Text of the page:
Every Saturday, we post a piece from the CHG archives. This one is from July 2008.
Last week, to celebrate CHG’s first blogiversary, I asked readers what subjects they’d like to see tackled more often. Quite a few responded with along the same lines: inexpensive, healthy dishes made with stuff usually found lying around the house.
With this mission in mind, I immediately thought of my own pantry, a three-shelf, 10” deep cabinet currently shared by four people. Due to these space restrictions, I have to be judicious about my supplies, keeping only the most consistently useful on hand. Beyond the usual baking products, they are (in charming alphabetical order):
Beans (black, red, pinto, garbanzo)
Canned Tomatoes (diced, crushed, whole, paste)
Dried herbs & spices (all kinds)
Extra virgin olive oil
Onions (yellow, red)
Pasta (thin spaghetti, rotini, elbows)
Rice (brown, white, couscous)
Stock (chicken, veggie, beef)
Vinegar (balsamic, white, red wine, cider)
Armed with a reasonable variety these ten basic ingredients, I can generally whip up a nice selection of main course, side dish, or snacky-time snack-type dealies. Bargains by nature, the food can be kept relatively healthy, too, if close attention is paid to the olive oil.
With this in mind, behold: cut-and-pasted below are 20 dishes made entirely from the aforementioned pantry staples. As always, there are some things to note:
1) I’ve only tried the Roasted Chickpeas and Sara Moulton’s dish, but nearly everything is either highly rated by site reviewers or given the Food Blogger Seal of Approval (meaning a respected culinary web writer’s tried it and liked it enough to post about it).
2) Nutritional calculations are from the original sites or my own math. (Some dishes couldn't be quantified because there were no serving sizes listed.) Please e-mail me if you see mistakes (email@example.com).
3) Substitutions (canned tomatoes instead of fresh, etc.) are given in a number of dishes where it wouldn't affect the taste too much (i.e. they’re not a main ingredient). I know fresh foods will almost always be more flavorsome than canned/dried, but sometimes they can be switched without crazy damage.
Bonus: after the initial 20 dishes, there are nine more that only require one or two extra ingredients. If you have ‘em on hand, give ‘em a shot.
SPREADS AND SNACKS
All Recipes: Roasted Garlic
79 calories and 2.9 g fat per serving
All Recipes: White Bean Spread with Garlic and Rosemary
Use dried rosemary and reduce the quantity by 1/3rd.
48 calories and 1.8 g fat per serving
Cheap Healthy Good: Roasted Chickpeas
135 calories and 4.3 g fat per serving
BEANS AND RICE
A Year of Crockpotting: Crockpot Beans and Rice
All Recipes: American-Style Red Beans and Rice
517 calories and 5.1 g fat per serving
All Recipes: Black Beans and Rice
140 calories and 0.9 g fat per serving
All Recipes: Vegetarian Refried Beans
Sub in diced tomatoes for fresh.
159 calories and 3.1 g fat per serving
Eating Well: Easy Black Beans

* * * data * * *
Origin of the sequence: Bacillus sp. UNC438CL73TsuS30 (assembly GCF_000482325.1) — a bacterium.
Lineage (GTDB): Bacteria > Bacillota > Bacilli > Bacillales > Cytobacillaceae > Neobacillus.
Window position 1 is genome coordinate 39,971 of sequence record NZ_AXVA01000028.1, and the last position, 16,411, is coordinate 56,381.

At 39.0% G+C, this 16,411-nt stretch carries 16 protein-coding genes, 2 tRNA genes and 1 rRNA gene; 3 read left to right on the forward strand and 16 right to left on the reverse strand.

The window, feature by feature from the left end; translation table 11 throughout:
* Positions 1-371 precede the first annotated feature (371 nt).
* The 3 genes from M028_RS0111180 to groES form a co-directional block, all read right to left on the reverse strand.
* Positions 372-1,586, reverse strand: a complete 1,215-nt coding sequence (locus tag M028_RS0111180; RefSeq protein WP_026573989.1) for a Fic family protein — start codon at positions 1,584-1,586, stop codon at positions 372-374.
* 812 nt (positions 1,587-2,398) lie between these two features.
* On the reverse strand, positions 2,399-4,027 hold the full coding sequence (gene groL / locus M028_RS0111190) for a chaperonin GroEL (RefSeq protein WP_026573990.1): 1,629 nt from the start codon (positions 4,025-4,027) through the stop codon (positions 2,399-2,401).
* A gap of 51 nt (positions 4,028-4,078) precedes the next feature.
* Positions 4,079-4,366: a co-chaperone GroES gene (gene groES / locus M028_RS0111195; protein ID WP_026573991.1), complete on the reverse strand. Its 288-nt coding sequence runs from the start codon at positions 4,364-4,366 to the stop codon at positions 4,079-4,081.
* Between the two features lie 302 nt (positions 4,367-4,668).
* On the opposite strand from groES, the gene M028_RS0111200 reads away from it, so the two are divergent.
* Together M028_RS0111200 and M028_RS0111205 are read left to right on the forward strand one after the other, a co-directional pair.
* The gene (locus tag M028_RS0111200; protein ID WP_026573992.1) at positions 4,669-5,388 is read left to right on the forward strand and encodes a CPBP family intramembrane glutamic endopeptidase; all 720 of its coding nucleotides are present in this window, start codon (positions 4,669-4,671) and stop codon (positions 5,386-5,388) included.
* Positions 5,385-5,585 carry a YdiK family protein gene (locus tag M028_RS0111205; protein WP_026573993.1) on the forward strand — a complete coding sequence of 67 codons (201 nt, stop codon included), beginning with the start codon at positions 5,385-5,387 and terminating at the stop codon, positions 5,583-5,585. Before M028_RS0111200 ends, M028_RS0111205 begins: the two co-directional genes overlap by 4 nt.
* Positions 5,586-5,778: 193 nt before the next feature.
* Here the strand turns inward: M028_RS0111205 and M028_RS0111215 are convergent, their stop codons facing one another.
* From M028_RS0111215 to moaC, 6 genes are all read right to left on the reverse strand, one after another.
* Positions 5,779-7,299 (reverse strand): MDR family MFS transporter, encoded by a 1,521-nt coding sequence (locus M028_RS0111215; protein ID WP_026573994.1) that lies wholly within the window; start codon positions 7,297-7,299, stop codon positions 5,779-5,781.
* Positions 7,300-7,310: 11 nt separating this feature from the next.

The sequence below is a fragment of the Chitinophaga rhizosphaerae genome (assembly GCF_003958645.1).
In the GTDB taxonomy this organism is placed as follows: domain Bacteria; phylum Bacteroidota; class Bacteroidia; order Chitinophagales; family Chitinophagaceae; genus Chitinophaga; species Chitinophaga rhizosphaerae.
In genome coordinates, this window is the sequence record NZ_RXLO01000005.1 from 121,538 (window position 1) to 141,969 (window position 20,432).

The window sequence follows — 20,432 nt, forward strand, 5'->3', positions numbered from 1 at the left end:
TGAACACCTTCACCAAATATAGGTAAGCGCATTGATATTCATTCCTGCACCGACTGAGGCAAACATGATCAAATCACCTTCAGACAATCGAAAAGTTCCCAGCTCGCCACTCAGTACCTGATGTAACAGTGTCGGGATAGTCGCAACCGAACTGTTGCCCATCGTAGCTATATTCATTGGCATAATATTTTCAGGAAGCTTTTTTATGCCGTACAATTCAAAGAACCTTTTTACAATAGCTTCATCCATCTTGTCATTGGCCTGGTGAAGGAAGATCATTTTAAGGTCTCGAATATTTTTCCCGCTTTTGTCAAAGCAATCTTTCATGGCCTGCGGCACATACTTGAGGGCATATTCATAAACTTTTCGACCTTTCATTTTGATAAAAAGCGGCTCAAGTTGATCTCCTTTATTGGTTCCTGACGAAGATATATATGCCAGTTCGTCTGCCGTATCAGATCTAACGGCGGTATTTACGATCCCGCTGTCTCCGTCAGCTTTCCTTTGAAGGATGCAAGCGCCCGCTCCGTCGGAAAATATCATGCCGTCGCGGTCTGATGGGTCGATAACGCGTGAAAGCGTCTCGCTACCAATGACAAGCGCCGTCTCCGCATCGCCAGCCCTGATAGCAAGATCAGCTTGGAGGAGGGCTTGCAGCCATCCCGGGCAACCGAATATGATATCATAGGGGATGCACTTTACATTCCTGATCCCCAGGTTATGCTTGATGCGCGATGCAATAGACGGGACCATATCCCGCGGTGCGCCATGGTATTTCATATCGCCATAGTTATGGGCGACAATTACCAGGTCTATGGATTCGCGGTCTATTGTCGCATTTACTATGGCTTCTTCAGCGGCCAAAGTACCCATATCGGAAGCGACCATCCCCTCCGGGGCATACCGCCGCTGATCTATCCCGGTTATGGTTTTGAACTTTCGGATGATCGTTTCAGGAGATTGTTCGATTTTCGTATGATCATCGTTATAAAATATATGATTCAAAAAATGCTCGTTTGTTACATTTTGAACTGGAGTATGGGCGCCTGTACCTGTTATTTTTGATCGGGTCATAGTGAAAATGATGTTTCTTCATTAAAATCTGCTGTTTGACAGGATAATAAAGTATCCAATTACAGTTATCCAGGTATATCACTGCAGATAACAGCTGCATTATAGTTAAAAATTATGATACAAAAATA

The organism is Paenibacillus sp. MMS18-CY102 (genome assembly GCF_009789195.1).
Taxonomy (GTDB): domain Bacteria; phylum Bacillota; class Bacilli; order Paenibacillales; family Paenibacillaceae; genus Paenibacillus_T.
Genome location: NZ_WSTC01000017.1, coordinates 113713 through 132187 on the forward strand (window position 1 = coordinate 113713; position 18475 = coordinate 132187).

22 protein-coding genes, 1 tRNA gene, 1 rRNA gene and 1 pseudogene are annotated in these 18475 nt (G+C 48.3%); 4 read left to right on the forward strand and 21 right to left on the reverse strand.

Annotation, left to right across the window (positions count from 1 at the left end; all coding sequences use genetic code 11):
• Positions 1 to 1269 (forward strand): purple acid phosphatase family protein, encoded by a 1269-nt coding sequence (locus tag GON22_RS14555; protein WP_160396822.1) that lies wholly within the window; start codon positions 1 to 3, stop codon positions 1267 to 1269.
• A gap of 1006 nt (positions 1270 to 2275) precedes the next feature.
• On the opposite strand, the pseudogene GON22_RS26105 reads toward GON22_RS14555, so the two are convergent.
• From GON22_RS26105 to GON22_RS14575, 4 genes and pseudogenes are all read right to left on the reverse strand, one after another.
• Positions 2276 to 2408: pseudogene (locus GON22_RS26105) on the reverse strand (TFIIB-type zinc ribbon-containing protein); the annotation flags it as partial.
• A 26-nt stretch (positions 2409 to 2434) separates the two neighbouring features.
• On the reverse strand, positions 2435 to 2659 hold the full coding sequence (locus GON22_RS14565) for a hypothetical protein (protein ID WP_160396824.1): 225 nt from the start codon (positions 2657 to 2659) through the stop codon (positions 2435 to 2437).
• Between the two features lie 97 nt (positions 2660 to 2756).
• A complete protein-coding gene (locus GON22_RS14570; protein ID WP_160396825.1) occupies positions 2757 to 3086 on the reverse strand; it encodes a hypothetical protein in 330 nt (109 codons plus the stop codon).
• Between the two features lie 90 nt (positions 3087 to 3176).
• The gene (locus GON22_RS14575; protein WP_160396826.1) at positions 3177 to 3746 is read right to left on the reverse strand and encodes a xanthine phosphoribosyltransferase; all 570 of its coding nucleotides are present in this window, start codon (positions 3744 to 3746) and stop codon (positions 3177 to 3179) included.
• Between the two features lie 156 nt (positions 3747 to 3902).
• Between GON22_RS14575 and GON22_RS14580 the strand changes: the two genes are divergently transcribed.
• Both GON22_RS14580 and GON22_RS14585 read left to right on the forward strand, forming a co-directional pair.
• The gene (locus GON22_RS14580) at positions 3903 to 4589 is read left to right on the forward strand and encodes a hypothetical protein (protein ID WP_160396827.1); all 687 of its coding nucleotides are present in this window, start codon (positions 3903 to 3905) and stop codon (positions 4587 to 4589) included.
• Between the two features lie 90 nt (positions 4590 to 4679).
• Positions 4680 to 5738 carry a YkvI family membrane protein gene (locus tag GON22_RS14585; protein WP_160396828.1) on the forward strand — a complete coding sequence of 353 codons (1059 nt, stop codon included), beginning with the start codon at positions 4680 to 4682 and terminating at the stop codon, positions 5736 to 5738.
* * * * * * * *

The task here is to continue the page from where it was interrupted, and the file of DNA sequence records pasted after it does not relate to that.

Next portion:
117 calories and 1 g fat per serving
Food Network: Refried Beans
166 calories and 3 g fat per serving
SOUPS AND CHILIS
All Recipes: Fantastic Black Bean Chili
Leave out ground turkey and sub in another can of your favorite bean.
All Recipes: Garbanzo Tomato Pasta Soup
323 calories and 6.1 g fat per serving
Boston Globe: Pasta e Ceci
Sub 1/3 teaspoon dried rosemary for fresh.
504 calories and 18.6 g fat per serving
Cook Almost Anything: Roasted Garlic-Onion Soup
Use dried herbs for fresh ones and skip the parsley.
The Peppertree: Tomato-Rice Soup with Roasted Garlic and Navy Beans
What Geeks Eat: Black Bean Soup
Many black bean soups use bacon, ham, carrots, and celery as flavorings. If you have 'em in the fridge, go nuts.
PASTA, RICE AND COUSCOUS
All Recipes: Pasta and Beans
Sub in diced tomatoes for fresh.
284 calories and 6.6 g fat per serving
Cookbook Catchall: Linguine with Garlic and Olive Oil (Aglio e Olio)
Much of the olive oil will pool at the bottom of the dish, so the fat and calorie content are estimated a bit high.
587 calories and 19.7 g fat per serving
Epicurious: Curried Couscous
Leave out the mint leaves and raisins.
219 calories and 5 g fat per serving
Epicurious: Curried Rice
224 calories and 5.5 g fat per serving
FatFree.com: Garlic Tomato Couscous
Use 1/2 cup canned diced tomatoes instead of fresh.
115 calories and 0.2 g fat per serving
EXTRA SPECIAL BONUS DISHES
Though they require one or two more inexpensive ingredients, these dishes can be just as healthy, fast, and easy as the pure pantry meals listed above. The additional ingredient is listed after each name.
Book of Yum: All Purpose Pasta Sauce
Cooking Light: Cumin Curried Hummus
Needs lemon juice.
82 calories and 2.6 g fat per serving
Food Network: Pasta e Fagioli
Needs carrots and celery.
259 calories and 11.2 g fat per serving
Recipe Zaar: Quick and Easy Garbanzo Bean and Tomato Pasta
Needs sugar and parmesan.
393 calories and 3.9 g fat per serving
Sara Moulton: Orecchiette (er, Macaroni) with Broccoli and Chickpeas
324 calories and 7.8 g fat per serving
Serious Eats: Swiss Chard with Tomatoes and Chickpeas
Needs Swiss chard. Also, lots of leafy greens can be sauteed with olive oil, garlic, and red pepper flakes for a quick and nutritious bargain meal. This is just one suggestion.
276 calories and 13.1 g fat per serving
Simply Recipes: Easy Black Beans and Rice
Needs bell peppers.
249 calories and 3.1 g fat per serving
Smitten Kitchen: Stewed Tomatoes and Lentils
Needs lentils and carrots.
And that just about wraps it up. Readers, if you have any suggestions for easy, healthy pantry meals, I'd love to hear 'em. Thanks!
(Photo courtesy of Closets Plus Metro.)